The Temple is a sanctuary in the Island’s Dark Territory where many of the Others used to live. A massive, crumbling wall half a mile away surrounds it, and an extensive network of ancient tunnels and chambers exists beneath it. One particular chamber has a connection with the Monster. The Man in Black attacked the temple in his smoke monster form shortly before his death, killing all inside who did not join him. (“Sundown”) The Temple has subsequently been abandoned.
Mr. Cluck’s Chicken Shack (Flash Sideways)
Featured: 6×12 – “Everybody Loves Hugo”
During the retrospective film of Hurley’s life at the ceremony to award him Man of the Year, the Pyramids & Sphinx are seen in the background of a Mr Cluck’s Restaurant in Egypt.
LOST Complete Collection (Premium Boxset)
The Premium Boxset can also be seen to resemble a truncated pyramid (with the capstone missing). Yet again reinforcing the Egyptian theme covertly interwoven within the series.
Great Sphinx of Giza
The Great Sphinx of Giza (Arabic: أبو الهول Abū al Hūl, English: The Terrifying One), commonly referred to as the Sphinx, is a statue of a reclining or couchant sphinx (a mythical creature with a lion’s body and a human head) that stands on the Giza Plateau on the west bank of the Nile in Giza, Egypt. It is the largest monolith statue in the world, standing 73.5 metres (241 ft) long, 6 metres (20 ft) wide, and 20.22 m (66.34 ft) high. It is the oldest known monumental sculpture, and is commonly believed to have been built by ancient Egyptians of the Old Kingdom in the reign of the pharaoh Khafra (c. 2558–2532 BC).
The Sphinx is located beside the pharaoh’s Valley Temple and the covered causeway that led to the Mortuary Temple beside the pyramid. It was sculpted from an outcropping of limestone and represented the sun god; its features were probably those of Chephren, the builder of the second pyramid at Giza. While it has a god’s face, it has a lion’s body.
The one-metre-wide nose on the face is missing. Legend has it that the nose had been broken off by a cannon ball fired by Napoleon’s soldiers during the Battle of the Pyramids in 1798. However, the story is only legend as sketches of the Sphinx by Frederick Lewis Norden made in 1737 and published in 1755, prior to the French invasion, illustrate the Sphinx already without a nose. The Egyptian historian al-Maqrizi, writing in the 15th century, attributes the vandalism to Muhammad Sa’im al-Dahr, a fanatic Sufi Muslim from the khanqah of Sa’id al-Su’ada. In 1378, upon finding the Egyptian peasants making offerings to the Sphinx in the hope of increasing their harvest, Sa’im al-Dahr was so outraged that he destroyed the nose.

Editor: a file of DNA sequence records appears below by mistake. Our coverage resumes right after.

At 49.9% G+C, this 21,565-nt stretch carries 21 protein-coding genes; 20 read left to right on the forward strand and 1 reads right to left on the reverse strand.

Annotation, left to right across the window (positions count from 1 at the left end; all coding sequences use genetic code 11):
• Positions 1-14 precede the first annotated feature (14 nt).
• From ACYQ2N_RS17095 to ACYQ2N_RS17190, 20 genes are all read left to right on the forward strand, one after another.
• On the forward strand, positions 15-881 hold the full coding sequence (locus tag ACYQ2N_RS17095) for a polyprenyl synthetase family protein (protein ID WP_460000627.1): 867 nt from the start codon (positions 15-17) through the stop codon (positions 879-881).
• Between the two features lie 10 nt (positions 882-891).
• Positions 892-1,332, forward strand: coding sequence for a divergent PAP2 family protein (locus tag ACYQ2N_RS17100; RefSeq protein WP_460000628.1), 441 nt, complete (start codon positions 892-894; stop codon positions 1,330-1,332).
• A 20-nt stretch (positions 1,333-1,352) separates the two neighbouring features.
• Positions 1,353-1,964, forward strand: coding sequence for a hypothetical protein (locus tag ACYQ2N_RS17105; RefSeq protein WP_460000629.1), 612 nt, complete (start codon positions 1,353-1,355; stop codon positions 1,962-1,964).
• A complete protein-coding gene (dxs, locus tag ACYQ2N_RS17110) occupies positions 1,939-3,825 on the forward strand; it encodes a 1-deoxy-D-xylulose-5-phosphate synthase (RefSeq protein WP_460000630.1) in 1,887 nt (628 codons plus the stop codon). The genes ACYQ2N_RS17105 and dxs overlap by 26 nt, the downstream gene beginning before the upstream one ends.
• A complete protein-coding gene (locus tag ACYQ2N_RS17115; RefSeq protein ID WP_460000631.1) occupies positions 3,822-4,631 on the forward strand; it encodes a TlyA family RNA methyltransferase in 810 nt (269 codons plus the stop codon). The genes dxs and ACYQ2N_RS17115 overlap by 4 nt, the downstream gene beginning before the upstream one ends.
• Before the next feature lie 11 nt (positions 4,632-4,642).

Colin Reader has proposed that the Sphinx was probably the focus of solar worship in the Early Dynastic Period, before the Giza Plateau became a necropolis in the Old Kingdom (c. 2686–2134 BC). He ties this in with his conclusions that the Sphinx, the Sphinx temple, the Causeway and the Khafra mortuary temple are all part of a complex which predates Dynasty IV (c. 2613–2494 BC). The lion has long been a symbol associated with the sun in ancient Near Eastern civilizations. Images depicting the Egyptian king in the form of a lion smiting his enemies date as far back as the Early Dynastic Period.
In the New Kingdom, the Sphinx became more specifically associated with the god Hor-em-akhet (Hellenized: Harmachis) or Horus at the Horizon, which represented the pharaoh in his role as the Shesep-ankh (English: Living Image) of the god Atum. Pharaoh Amenhotep II (1427–1401 or 1397 BC) built a temple to the north east of the Sphinx nearly 1000 years after its construction, and dedicated it to the cult of Hor-em-akhet.
Associated LOST Characters
Hurley’s Sphinx Painting
5×07 – “The Life and Death of Jeremy Bentham“
When Locke visits Hurley in Santa Rosa Mental Health Institute, Hurley is seen painting a water-color picture of the Great Sphinx of Giza.